Many of the points made in the report of the EGM on women and the media are missing in the final document. For instance, it does not adequately address the increasingly complex environment in which the media now operate, in the wake of the recent and ongoing transformation of global media systems, especially in terms of ownership, financing and control, not to mention the impact of globalization. The Beirut EGM had pointed out that issues relating to gender and the media had to be viewed and understood in this context if they were to be effectively tackled.

Similarly, the CSW document does not sufficiently reflect EGM recommendations on policies as enabling frameworks. One result of this is that it does not adequately address issues such as women's right to information and communication, the relevance and role of public service media, the need for both independence and accountability in the media, and so on. Nor does the document deal with a number of EGM recommendations on women's access to employment and decision-making, including the importance of ensuring the access and participation of women who are variously disadvantaged (by race/ethnicity/caste, religion, health/ability, etc.). In addition, the document fails to reflect the new thinking and strategies outlined in the EGM report that could be used to improve the situation with regard to representation, portrayal and other content-related issues.

The report of the Beirut EGM clearly highlighted the need for action is to tackle the continuing under-representation of women in both media professions and content, and their misrepresentation in the latter. The fact that content remains a problem even in the new millennium was underscored by the results of new research presented at a side-event that took place during the CSW session.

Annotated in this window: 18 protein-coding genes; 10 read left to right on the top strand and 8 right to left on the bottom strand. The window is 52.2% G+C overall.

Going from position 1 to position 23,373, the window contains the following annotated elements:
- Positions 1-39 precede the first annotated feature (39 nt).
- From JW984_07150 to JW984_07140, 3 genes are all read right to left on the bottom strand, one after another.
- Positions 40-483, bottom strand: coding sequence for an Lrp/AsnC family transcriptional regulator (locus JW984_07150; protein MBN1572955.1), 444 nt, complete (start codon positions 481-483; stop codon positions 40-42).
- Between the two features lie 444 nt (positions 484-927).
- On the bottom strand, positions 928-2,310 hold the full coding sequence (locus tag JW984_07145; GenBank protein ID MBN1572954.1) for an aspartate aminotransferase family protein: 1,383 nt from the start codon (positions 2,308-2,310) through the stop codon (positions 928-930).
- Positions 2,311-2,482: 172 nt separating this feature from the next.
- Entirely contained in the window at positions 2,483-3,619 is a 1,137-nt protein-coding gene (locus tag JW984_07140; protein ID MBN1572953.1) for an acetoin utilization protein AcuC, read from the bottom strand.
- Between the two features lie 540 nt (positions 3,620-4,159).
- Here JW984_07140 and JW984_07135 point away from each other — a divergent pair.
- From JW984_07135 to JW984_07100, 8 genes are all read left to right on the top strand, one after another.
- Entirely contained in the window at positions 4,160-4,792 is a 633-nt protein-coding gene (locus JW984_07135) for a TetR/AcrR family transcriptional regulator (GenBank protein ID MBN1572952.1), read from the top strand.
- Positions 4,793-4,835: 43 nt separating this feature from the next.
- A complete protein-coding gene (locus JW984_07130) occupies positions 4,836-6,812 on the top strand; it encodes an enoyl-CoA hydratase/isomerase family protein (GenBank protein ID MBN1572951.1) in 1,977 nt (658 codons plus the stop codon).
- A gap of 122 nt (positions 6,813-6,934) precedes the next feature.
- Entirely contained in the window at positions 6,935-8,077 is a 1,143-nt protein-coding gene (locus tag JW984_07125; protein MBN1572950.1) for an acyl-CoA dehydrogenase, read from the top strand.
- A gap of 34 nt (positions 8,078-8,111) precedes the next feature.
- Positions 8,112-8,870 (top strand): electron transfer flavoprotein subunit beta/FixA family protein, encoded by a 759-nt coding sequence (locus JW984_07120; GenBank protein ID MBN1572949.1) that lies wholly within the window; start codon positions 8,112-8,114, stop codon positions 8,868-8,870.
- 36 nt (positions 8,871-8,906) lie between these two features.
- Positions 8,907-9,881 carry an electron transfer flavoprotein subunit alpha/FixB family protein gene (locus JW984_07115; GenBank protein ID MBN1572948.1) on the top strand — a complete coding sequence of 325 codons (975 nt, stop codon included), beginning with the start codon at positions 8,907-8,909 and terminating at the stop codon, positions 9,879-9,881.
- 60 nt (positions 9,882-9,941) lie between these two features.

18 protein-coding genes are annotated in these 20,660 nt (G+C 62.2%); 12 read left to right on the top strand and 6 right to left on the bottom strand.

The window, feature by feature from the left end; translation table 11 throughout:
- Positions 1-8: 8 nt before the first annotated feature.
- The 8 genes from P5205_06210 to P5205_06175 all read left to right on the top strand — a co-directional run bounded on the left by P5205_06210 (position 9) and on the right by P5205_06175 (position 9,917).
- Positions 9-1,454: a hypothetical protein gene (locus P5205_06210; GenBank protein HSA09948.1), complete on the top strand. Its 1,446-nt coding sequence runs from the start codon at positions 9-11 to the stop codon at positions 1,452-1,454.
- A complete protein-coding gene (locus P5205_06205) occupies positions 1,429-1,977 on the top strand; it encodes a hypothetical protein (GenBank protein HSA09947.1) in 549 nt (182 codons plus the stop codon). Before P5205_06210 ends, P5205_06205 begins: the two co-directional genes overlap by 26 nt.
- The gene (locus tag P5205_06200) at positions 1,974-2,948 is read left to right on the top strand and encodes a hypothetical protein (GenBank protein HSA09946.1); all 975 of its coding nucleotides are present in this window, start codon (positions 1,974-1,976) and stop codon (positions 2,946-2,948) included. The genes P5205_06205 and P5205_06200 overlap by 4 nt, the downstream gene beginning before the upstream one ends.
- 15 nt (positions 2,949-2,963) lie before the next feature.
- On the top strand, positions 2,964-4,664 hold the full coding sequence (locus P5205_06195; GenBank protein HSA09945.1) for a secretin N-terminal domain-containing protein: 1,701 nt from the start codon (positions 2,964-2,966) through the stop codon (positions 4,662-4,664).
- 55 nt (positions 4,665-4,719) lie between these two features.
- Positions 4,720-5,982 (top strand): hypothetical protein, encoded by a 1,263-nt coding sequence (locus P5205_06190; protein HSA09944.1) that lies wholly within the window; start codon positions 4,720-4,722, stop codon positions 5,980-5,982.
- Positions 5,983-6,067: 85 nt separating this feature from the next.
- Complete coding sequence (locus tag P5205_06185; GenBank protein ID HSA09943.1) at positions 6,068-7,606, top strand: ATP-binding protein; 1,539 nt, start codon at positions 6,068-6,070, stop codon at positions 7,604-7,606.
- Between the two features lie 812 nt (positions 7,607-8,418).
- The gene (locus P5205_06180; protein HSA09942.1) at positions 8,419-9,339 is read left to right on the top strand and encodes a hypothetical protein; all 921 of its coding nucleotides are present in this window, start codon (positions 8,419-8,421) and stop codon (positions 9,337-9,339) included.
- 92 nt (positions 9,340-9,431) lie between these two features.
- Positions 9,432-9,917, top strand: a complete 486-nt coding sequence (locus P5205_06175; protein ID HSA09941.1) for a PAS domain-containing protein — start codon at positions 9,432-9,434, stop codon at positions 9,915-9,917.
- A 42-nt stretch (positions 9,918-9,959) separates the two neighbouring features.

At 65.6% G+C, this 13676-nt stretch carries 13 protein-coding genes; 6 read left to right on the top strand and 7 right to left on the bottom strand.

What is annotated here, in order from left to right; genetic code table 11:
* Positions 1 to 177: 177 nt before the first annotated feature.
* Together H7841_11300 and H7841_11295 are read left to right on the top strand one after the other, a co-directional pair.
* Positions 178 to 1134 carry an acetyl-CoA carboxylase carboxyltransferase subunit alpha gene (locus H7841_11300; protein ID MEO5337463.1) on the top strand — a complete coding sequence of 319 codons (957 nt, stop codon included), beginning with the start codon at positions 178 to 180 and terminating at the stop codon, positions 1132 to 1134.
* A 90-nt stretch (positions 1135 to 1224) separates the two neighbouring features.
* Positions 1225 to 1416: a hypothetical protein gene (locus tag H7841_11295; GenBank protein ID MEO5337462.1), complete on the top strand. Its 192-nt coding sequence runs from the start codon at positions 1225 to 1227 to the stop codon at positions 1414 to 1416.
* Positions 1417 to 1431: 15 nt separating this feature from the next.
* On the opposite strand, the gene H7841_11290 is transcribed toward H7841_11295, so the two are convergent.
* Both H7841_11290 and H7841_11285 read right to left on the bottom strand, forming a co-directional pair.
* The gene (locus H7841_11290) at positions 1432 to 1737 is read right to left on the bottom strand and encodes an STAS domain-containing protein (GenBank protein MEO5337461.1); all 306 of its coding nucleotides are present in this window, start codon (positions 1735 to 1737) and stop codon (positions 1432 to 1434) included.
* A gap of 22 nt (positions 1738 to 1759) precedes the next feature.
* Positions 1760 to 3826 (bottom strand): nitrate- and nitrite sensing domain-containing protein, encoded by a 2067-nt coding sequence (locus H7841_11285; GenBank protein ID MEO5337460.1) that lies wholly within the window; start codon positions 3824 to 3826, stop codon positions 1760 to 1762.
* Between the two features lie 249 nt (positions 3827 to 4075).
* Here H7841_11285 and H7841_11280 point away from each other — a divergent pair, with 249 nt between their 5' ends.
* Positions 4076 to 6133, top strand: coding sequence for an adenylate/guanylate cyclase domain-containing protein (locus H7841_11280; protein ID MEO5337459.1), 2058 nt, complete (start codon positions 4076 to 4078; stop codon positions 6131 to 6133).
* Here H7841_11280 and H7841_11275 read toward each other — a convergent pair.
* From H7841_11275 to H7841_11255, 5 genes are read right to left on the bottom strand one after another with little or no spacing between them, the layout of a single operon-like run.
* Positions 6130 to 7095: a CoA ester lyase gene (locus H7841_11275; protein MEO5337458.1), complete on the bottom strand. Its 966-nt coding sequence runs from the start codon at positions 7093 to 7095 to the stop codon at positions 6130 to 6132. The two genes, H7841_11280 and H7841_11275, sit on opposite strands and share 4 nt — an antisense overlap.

One of the many interesting findings of the Southern African Gender and Media Baseline Study, the regional report of which was launched at the event, was that women's views and voices continue to be grossly under-represented in the media. For instance, the multi-country study found that women constitute 17 per cent of known news sources (which is close to the global figure of 18 per cent revealed by the Global Media Monitoring Project in 2000), even though they constitute 52 per cent of the population in the region. The study, spearheaded by Gender Links and the Media Institute of Southern Africa, examined news coverage in a range of media across 12 countries of the region over a one-month period (September 2002). The survey included both print and electronic media in the private, public and community sectors, covered 36 per cent of the media in southern Africa, and involved both quantitative and qualitative analysis.

The neglect of some of these media-specific matters is clearly due to the fact that the media seem to have been tagged on to ICTs, without much thought, throughout the discussions leading up to the final document. While the media and ICTs are clearly related, there are obviously some issues that are more relevant and critical to one or the other. Those that relate specifically to the media in the new millennium could perhaps have been more seriously and constructively addressed by the CSW.

Nevertheless, a number of actions contained in the agreed conclusions of the 47th session of the CSW may well help address the remaining hurdles in the way of women's access to and participation in the media and ICTs. They also highlight the need to ensure that the media, information and communication promote women's equality and human rights, including their right to freedom of expression and to information.